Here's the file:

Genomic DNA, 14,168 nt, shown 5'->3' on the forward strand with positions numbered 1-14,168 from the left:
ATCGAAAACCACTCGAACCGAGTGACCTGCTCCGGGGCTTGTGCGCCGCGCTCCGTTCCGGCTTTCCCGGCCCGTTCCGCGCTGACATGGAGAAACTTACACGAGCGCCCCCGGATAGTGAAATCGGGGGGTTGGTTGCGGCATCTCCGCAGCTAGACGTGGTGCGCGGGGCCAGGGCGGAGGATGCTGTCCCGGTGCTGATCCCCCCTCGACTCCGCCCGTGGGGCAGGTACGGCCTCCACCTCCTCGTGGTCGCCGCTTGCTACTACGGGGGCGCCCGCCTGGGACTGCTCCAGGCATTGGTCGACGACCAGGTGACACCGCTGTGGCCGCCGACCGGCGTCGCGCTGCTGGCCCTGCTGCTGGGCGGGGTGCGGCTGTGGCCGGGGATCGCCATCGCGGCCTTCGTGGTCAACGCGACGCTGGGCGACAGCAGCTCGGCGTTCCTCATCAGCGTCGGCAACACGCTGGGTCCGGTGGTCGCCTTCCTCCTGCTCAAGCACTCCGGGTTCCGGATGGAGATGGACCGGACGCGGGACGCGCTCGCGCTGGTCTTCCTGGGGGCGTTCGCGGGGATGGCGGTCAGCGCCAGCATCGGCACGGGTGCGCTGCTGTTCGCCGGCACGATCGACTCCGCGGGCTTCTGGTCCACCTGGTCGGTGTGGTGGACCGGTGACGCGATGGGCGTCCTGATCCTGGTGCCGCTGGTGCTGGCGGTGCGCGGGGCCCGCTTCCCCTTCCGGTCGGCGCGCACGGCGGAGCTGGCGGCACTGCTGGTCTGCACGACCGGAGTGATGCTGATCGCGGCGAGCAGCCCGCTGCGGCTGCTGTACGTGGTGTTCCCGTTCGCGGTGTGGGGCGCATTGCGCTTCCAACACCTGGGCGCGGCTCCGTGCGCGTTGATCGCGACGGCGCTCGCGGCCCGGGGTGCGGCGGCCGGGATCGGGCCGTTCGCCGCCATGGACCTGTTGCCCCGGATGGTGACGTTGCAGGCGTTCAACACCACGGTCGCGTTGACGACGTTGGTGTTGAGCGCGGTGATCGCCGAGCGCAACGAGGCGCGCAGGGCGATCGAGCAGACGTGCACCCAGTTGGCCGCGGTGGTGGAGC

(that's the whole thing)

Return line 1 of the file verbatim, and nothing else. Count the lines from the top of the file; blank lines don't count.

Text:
Genomic DNA, 14,168 nt, shown 5'->3' on the forward strand with positions numbered 1-14,168 from the left: